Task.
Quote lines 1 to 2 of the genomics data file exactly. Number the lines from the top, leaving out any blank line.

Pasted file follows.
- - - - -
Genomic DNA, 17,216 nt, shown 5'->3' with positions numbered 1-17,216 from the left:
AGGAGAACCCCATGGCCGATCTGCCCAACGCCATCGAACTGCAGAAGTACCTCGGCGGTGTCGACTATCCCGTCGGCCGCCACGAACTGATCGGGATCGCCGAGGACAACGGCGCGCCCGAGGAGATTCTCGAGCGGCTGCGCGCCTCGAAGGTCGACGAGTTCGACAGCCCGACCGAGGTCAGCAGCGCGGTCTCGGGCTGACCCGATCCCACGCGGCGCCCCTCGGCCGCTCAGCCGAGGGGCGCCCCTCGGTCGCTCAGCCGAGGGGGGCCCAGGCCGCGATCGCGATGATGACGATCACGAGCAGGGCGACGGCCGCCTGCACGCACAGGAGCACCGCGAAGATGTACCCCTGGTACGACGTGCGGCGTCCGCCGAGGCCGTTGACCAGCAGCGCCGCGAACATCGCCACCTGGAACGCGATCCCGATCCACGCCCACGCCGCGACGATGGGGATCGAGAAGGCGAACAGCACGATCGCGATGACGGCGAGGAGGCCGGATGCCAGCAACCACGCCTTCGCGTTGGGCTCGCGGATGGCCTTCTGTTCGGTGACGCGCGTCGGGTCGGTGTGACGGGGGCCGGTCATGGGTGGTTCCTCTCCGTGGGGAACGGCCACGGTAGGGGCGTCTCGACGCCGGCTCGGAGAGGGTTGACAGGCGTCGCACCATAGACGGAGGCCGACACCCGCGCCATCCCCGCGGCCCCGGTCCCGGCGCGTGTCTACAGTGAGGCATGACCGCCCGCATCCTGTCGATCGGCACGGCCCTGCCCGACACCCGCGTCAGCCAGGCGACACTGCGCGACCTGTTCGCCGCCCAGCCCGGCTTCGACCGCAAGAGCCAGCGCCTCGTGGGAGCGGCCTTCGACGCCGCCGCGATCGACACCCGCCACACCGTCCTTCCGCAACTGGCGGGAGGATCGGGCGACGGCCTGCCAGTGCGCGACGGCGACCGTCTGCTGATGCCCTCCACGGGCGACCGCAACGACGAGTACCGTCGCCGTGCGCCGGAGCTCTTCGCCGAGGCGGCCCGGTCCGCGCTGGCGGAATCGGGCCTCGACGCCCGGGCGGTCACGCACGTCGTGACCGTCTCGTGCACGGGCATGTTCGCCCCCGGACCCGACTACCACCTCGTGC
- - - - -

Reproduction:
Genomic DNA, 17,216 nt, shown 5'->3' with positions numbered 1-17,216 from the left:
AGGAGAACCCCATGGCCGATCTGCCCAACGCCATCGAACTGCAGAAGTACCTCGGCGGTGTCGACTATCCCGTCGGCCGCCACGAACTGATCGGGATCGCCGAGGACAACGGCGCGCCCGAGGAGATTCTCGAGCGGCTGCGCGCCTCGAAGGTCGACGAGTTCGACAGCCCGACCGAGGTCAGCAGCGCGGTCTCGGGCTGACCCGATCCCACGCGGCGCCCCTCGGCCGCTCAGCCGAGGGGCGCCCCTCGGTCGCTCAGCCGAGGGGGGCCCAGGCCGCGATCGCGATGATGACGATCACGAGCAGGGCGACGGCCGCCTGCACGCACAGGAGCACCGCGAAGATGTACCCCTGGTACGACGTGCGGCGTCCGCCGAGGCCGTTGACCAGCAGCGCCGCGAACATCGCCACCTGGAACGCGATCCCGATCCACGCCCACGCCGCGACGATGGGGATCGAGAAGGCGAACAGCACGATCGCGATGACGGCGAGGAGGCCGGATGCCAGCAACCACGCCTTCGCGTTGGGCTCGCGGATGGCCTTCTGTTCGGTGACGCGCGTCGGGTCGGTGTGACGGGGGCCGGTCATGGGTGGTTCCTCTCCGTGGGGAACGGCCACGGTAGGGGCGTCTCGACGCCGGCTCGGAGAGGGTTGACAGGCGTCGCACCATAGACGGAGGCCGACACCCGCGCCATCCCCGCGGCCCCGGTCCCGGCGCGTGTCTACAGTGAGGCATGACCGCCCGCATCCTGTCGATCGGCACGGCCCTGCCCGACACCCGCGTCAGCCAGGCGACACTGCGCGACCTGTTCGCCGCCCAGCCCGGCTTCGACCGCAAGAGCCAGCGCCTCGTGGGAGCGGCCTTCGACGCCGCCGCGATCGACACCCGCCACACCGTCCTTCCGCAACTGGCGGGAGGATCGGGCGACGGCCTGCCAGTGCGCGACGGCGACCGTCTGCTGATGCCCTCCACGGGCGACCGCAACGACGAGTACCGTCGCCGTGCGCCGGAGCTCTTCGCCGAGGCGGCCCGGTCCGCGCTGGCGGAATCGGGCCTCGACGCCCGGGCGGTCACGCACGTCGTGACCGTCTCGTGCACGGGCATGTTCGCCCCCGGACCCGACTACCACCTCGTGC